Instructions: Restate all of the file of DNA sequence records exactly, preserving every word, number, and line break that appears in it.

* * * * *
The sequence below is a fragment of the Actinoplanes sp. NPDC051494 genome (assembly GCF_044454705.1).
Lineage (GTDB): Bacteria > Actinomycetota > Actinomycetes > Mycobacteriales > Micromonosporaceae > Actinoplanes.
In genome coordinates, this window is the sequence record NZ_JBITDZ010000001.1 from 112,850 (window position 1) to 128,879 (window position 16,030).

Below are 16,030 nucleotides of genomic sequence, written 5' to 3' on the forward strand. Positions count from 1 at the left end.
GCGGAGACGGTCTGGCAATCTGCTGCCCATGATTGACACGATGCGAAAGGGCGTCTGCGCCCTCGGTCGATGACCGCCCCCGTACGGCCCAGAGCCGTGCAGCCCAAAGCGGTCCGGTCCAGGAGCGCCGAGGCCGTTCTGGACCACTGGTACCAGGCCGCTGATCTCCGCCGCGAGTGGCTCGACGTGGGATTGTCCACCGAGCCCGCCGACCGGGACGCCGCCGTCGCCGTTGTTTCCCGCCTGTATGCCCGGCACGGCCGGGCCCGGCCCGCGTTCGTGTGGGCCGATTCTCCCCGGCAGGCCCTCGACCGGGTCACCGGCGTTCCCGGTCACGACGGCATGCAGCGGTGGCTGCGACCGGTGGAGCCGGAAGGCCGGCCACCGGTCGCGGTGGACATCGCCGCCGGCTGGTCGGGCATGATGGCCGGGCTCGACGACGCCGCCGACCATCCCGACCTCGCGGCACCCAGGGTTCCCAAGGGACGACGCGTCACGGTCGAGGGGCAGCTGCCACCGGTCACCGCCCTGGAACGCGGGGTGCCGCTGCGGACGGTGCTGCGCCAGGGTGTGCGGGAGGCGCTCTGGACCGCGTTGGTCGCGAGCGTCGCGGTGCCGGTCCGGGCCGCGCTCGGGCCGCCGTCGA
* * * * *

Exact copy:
The sequence below is a fragment of the Actinoplanes sp. NPDC051494 genome (assembly GCF_044454705.1).
Lineage (GTDB): Bacteria > Actinomycetota > Actinomycetes > Mycobacteriales > Micromonosporaceae > Actinoplanes.
In genome coordinates, this window is the sequence record NZ_JBITDZ010000001.1 from 112,850 (window position 1) to 128,879 (window position 16,030).

Below are 16,030 nucleotides of genomic sequence, written 5' to 3' on the forward strand. Positions count from 1 at the left end.
GCGGAGACGGTCTGGCAATCTGCTGCCCATGATTGACACGATGCGAAAGGGCGTCTGCGCCCTCGGTCGATGACCGCCCCCGTACGGCCCAGAGCCGTGCAGCCCAAAGCGGTCCGGTCCAGGAGCGCCGAGGCCGTTCTGGACCACTGGTACCAGGCCGCTGATCTCCGCCGCGAGTGGCTCGACGTGGGATTGTCCACCGAGCCCGCCGACCGGGACGCCGCCGTCGCCGTTGTTTCCCGCCTGTATGCCCGGCACGGCCGGGCCCGGCCCGCGTTCGTGTGGGCCGATTCTCCCCGGCAGGCCCTCGACCGGGTCACCGGCGTTCCCGGTCACGACGGCATGCAGCGGTGGCTGCGACCGGTGGAGCCGGAAGGCCGGCCACCGGTCGCGGTGGACATCGCCGCCGGCTGGTCGGGCATGATGGCCGGGCTCGACGACGCCGCCGACCATCCCGACCTCGCGGCACCCAGGGTTCCCAAGGGACGACGCGTCACGGTCGAGGGGCAGCTGCCACCGGTCACCGCCCTGGAACGCGGGGTGCCGCTGCGGACGGTGCTGCGCCAGGGTGTGCGGGAGGCGCTCTGGACCGCGTTGGTCGCGAGCGTCGCGGTGCCGGTCCGGGCCGCGCTCGGGCCGCCGTCGA